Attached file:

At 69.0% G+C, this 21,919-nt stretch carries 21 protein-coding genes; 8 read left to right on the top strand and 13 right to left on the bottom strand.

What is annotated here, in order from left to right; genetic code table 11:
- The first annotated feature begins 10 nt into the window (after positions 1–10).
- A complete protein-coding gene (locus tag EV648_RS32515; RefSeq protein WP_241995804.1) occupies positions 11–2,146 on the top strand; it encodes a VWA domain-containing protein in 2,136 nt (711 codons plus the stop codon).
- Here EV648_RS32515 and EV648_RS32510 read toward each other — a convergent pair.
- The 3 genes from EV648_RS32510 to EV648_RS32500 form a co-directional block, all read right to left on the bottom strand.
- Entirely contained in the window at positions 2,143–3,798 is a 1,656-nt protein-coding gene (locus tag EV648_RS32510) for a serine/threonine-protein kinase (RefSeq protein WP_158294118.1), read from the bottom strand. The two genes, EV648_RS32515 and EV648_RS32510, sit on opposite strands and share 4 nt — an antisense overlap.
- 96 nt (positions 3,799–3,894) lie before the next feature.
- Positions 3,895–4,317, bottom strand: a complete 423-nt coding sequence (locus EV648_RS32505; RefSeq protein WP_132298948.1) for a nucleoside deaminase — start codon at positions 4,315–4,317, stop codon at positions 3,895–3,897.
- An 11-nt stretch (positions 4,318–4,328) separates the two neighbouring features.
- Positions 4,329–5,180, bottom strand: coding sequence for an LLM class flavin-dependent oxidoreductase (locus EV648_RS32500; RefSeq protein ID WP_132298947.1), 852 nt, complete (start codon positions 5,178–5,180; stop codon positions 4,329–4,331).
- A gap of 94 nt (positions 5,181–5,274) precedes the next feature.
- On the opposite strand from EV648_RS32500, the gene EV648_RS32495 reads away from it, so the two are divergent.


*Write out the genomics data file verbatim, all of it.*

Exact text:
At 69.0% G+C, this 21,919-nt stretch carries 21 protein-coding genes; 8 read left to right on the top strand and 13 right to left on the bottom strand.

What is annotated here, in order from left to right; genetic code table 11:
- The first annotated feature begins 10 nt into the window (after positions 1–10).
- A complete protein-coding gene (locus tag EV648_RS32515; RefSeq protein WP_241995804.1) occupies positions 11–2,146 on the top strand; it encodes a VWA domain-containing protein in 2,136 nt (711 codons plus the stop codon).
- Here EV648_RS32515 and EV648_RS32510 read toward each other — a convergent pair.
- The 3 genes from EV648_RS32510 to EV648_RS32500 form a co-directional block, all read right to left on the bottom strand.
- Entirely contained in the window at positions 2,143–3,798 is a 1,656-nt protein-coding gene (locus tag EV648_RS32510) for a serine/threonine-protein kinase (RefSeq protein WP_158294118.1), read from the bottom strand. The two genes, EV648_RS32515 and EV648_RS32510, sit on opposite strands and share 4 nt — an antisense overlap.
- 96 nt (positions 3,799–3,894) lie before the next feature.
- Positions 3,895–4,317, bottom strand: a complete 423-nt coding sequence (locus EV648_RS32505; RefSeq protein WP_132298948.1) for a nucleoside deaminase — start codon at positions 4,315–4,317, stop codon at positions 3,895–3,897.
- An 11-nt stretch (positions 4,318–4,328) separates the two neighbouring features.
- Positions 4,329–5,180, bottom strand: coding sequence for an LLM class flavin-dependent oxidoreductase (locus EV648_RS32500; RefSeq protein ID WP_132298947.1), 852 nt, complete (start codon positions 5,178–5,180; stop codon positions 4,329–4,331).
- A gap of 94 nt (positions 5,181–5,274) precedes the next feature.
- On the opposite strand from EV648_RS32500, the gene EV648_RS32495 reads away from it, so the two are divergent.